By Numbers

I have a friend that likes the theatre. They go to the theatre every now and then. They ‘like’ a few theatres on facebook and keep vaguely up to date with new shows. They are interested and enthusiastic and they want to know more. They want to know what they must see, what they definitely shouldn’t see, what is good for a West End matinee and what is great for a bit of Friday night Fringe. But most of all they want to know why. Why should they see X over Y? Why if they go and see X will it change them in some way? Why if they don’t go and see Y will they always regret it? 

And then they ask me where they should look, what they should read, who they should follow and mostly, I draw a blank. I read all the usual, established theatre publications, I follow the relevant people on twitter and I am bored. (Nearly) everywhere I look it is what I like to call ‘theatre criticism by numbers’. It is checking boxes, all within 250 words. Set = check. Lighting = check. Actors/acting = check. There is little comment, little engagement or investment (on an emotional or intellectual level) and there is a lack of awareness of a non-theatre going audience. The manner in which theatre is written about is often introverted, frustratingly narrow-minded, incredibly dull so getting anywhere past the first paragraph feels like climbing Everest and usually it is in no way reflective of some of the most exciting work that is currently being made and performed.

I love theatre and performance, I studied it and now make it because I believe in it as a relevant and important medium, yet when I read about it I am disillusioned. What theatre is and what it can do isn’t reflected in the criticism, in the writing, even in the lifestyle.  I don’t want to know how many shows you are watching this week, I don’t want to know who you are interviewing at what theatre. This is inconsequential fluff; it is so often just stating the obvious. But the obvious to a very select audience, an audience who feel exactly the same way as you do about theatre. How are you going to make us want to read what you are writing? How can we engage with it? How are you going to reach beyond the already theatre-going middle classes? How are you going to make it relevant? How are you going to attempt to communicate what really matters about theatre if you remain within it and only consider it subjectively?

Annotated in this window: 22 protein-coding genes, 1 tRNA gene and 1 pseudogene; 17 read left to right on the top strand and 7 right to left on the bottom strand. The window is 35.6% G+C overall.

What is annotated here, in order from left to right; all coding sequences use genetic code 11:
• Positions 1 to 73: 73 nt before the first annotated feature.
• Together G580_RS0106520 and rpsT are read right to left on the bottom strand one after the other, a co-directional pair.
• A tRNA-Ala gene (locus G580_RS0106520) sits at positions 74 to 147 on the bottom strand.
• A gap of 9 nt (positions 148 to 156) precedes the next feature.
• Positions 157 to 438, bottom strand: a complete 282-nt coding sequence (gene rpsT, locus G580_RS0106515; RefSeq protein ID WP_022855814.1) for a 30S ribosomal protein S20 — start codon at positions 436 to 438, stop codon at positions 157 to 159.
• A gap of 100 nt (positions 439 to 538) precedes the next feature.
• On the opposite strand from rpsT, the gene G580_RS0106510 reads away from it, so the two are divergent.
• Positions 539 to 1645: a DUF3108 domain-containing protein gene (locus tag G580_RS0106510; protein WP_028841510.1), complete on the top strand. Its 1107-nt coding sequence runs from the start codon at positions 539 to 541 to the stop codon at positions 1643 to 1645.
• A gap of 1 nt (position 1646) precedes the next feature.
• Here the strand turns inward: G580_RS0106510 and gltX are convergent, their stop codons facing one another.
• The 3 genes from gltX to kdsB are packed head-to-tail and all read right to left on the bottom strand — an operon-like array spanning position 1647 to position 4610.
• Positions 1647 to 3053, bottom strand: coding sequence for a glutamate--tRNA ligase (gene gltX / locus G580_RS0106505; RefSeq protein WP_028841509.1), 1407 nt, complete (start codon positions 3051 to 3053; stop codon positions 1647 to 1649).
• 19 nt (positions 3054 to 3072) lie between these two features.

I want to know how you feel about what you are seeing. I want to know why you are so passionate about theatre and why you want to write about it. But I also want to know what you think theatre means socially, politically and culturally. I want to know if you believe theatre can change things and change people, and if I don’t already believe it I want you to make me believe it or at least get me geared up enough to go and find out for myself.  I want you to not be afraid to get really, really excited about something you’ve seen, or really fucking angry and for you to be able to tell me exactly why in an articulate and creative way. I want you to think about it outside of yourself and outside of the established and traditional ‘theatre world’. Be clever, funny, irreverent, angry, and emotional. Make your audience feel something.

Theatre is often talked about and written about within an insular environment, by people who claim to love theatre for people who claim to love theatre. But that isn’t enough. I want you to surprise me. I want to be able to tell my friend that yes there is so much exciting theatre to be absorbed and influenced by, and you can read and learn about it by people who are really engaged with theatre but who can also acknowledge its place and role in society. And these people understand how theatre needs new audiences; new eyes and new ears to survive and strengthen and their writing can communicate WHY we should ALL be going to the theatre in a form that people will want to read about it and engage with it.  

If I was my friend and read most of what criticism and thought is currently published I probably wouldn’t bother making the effort to continue reading or even to go to the theatre. I’d stay at home, get a lifetime subscription to Lovefilm and continue to take a trip to the West End once a year with my Grandma. Please. Give me something to tell my friends, family and some random person I just bumped into on the bus about. 

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